Journalism in the Public Interest

Video: The Redistricting Song

As part of our investigation into the reality of redistricting, we’ve created, yes, a music video.

As part of our investigation into the reality of redistricting, we've created, yes, a music video. For more on the shenanigans we detail in the video, see our Devil's Dictionary. For more on the secret money influencing redistricting, see our investigation, The Hidden Hands in Redistricting.

Video by Andrew Bean and David Holmes, Special to ProPublica

Informative! It helped me understand the tactics. Are the terms used standard terminology, or just made up for this video? (packing, cracking, bleaching, etc)

State Integrity Investigation

Nov. 2, 2011, 11:16 a.m.

This is an amazing contribution and follow-up to “Hidden Hands!” Thanks for the creative work you’re doing to help people understand how corruption can exist and thrive in redistricting practices in every state. This video going to serve as our number one go-to as we direct people from the State Integrity Investigation ( to greater resources explaining how corruption affects redistricting practices. Thanks, again for the quality and artistry ProPublica!

A partnership of, &

“Our voice” - if it is non-personal and far beyond self interests will be heard if we won’t give up but it is focused into basic humanitarian policies for every human on earth it is bound to be loudly heard by the faceless manipulators of a giant Crocodile (fake) and non-violently scare them enough to refrain from continuing the personal ugly greedy things they have done up until now..

Excellent video!  It gets the message across in a very catchy but informative manner!

This video implicitly suggests that there are fair ways of redistricting to avoid these tactics. But are there? Consider the problem of false majorities. False majorities are when a party has the minority of votes yet wins the majority of seats. Work by political scientist Douglas Amy indicates that countries using single-member districts occur roughly half the time. But countries that use proportional systems ( experience false majorities a mere 10% of the time.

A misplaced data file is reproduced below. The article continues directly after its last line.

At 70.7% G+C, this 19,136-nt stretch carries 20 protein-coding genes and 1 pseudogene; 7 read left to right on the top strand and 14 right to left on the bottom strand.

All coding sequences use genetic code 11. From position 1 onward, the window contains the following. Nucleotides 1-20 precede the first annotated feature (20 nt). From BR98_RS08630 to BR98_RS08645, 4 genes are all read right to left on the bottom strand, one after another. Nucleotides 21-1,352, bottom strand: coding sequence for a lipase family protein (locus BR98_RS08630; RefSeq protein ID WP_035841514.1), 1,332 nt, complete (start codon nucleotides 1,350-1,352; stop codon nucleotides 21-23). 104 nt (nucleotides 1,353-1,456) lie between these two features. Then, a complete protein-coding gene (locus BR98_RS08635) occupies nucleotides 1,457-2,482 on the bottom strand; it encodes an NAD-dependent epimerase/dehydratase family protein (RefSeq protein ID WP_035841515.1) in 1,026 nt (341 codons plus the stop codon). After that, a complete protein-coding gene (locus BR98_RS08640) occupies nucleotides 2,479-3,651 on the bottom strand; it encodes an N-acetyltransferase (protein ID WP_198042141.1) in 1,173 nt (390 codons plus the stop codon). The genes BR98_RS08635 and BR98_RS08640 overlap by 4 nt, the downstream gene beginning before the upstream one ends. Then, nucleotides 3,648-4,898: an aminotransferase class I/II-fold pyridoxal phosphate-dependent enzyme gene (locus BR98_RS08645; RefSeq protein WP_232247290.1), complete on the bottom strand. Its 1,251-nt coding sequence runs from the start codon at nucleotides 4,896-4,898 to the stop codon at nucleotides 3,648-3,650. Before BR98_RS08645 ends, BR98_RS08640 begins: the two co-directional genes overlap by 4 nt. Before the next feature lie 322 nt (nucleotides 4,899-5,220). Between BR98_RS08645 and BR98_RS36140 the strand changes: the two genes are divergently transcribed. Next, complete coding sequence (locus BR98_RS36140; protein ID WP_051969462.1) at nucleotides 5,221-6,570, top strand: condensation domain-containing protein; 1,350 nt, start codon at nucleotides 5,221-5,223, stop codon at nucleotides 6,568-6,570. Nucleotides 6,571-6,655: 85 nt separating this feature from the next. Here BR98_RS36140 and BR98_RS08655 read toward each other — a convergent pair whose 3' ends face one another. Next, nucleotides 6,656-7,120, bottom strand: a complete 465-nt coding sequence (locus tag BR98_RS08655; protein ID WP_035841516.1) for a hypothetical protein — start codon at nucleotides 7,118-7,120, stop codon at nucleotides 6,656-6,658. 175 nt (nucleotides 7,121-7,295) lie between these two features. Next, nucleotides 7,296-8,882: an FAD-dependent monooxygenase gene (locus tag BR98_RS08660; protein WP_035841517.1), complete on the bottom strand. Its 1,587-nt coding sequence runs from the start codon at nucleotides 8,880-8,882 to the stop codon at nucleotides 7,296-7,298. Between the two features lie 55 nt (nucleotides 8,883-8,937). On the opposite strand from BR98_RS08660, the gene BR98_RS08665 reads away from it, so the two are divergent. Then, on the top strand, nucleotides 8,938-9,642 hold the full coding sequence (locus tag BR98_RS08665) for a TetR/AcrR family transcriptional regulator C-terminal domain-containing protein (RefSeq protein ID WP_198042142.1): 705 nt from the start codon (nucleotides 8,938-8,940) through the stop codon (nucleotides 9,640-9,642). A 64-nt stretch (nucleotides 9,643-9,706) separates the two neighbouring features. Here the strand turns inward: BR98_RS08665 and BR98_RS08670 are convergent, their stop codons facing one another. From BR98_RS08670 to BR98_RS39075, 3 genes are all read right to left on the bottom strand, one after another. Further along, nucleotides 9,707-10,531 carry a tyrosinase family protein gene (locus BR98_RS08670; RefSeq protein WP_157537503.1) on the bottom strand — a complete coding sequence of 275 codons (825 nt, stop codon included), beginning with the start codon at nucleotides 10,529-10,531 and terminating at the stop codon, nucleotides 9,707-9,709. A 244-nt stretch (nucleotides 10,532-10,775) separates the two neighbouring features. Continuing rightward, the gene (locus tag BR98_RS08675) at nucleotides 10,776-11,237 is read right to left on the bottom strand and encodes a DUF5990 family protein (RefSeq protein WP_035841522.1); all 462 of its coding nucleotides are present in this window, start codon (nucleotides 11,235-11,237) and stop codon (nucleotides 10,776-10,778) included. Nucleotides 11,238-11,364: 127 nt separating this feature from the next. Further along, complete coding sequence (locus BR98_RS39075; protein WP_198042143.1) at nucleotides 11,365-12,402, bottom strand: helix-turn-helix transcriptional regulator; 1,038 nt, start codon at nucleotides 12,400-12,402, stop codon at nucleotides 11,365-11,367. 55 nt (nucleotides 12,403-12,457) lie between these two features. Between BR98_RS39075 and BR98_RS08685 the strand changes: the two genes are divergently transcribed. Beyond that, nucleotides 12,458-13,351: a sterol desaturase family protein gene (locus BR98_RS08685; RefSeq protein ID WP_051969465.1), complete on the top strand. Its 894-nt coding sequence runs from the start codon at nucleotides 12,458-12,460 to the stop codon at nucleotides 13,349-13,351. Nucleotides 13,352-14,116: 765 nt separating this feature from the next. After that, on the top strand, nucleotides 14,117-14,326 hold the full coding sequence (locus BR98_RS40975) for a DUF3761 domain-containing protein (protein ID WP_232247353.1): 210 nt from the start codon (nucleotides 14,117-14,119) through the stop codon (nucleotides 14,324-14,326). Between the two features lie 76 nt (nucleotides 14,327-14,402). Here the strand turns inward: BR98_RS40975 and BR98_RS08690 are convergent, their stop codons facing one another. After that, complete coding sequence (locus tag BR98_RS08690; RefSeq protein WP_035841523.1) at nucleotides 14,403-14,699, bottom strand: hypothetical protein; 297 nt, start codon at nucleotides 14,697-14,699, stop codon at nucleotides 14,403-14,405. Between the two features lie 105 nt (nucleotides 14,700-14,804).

Independent commissions have been another attempt. Canada has used independent commissions for their redistricting for over 50 years. But that didn’t help them in their last election. Their conservative party won the majority of seats with the minority of votes. 60% of the voters voted AGAINST the conservative party and they still won the majority.

Others have proposed strict mathematical algorithms ( This is likely an improvement, but it appears more likely that the procedure of single-member districts is inherently flawed. It’s vulnerable to false majorities and those that didn’t vote for the winner get no representation. That means minority voices are entirely excluded.

But proportional systems using multi-winner districts are immune to gerrymandering so long as they have greater than four seats. They also reduce false majorities and are far more representative. Most US state legislatures allow multi-winner districts but none currently use them. There is a federal law that forbids multi-winner districts for US House seats. Perhaps this should be reconsidered. Its original purpose was to forbid using Multi-Member Plurality which is not proportional (still common in city councils, however). But they unfortunately also threw out the opportunity to use proportional systems for their US House seats.

No doubt about it, proportional systems would end gerrymandering outright.

Steele Olmstead

Nov. 2, 2011, 12:34 p.m.

It is entertaining to see the names these cynical “reformers” of redistricting call the scurrilous tactics they use to defeat common sense district boundaries. 

I have had it.  No more corporate control of my government, by EITHER party.

Mike Pheneger

Nov. 2, 2011, 12:36 p.m.

This is great.  I’m going to work to make sure this goes viral in Florida.

President, ACLU of Florida

WOW!!!  Powerful and clear.  Posted this on facebook.

I didn’t see Philadelphia or Pennsylvania included.  Great vedeo.

fracking song > cracking song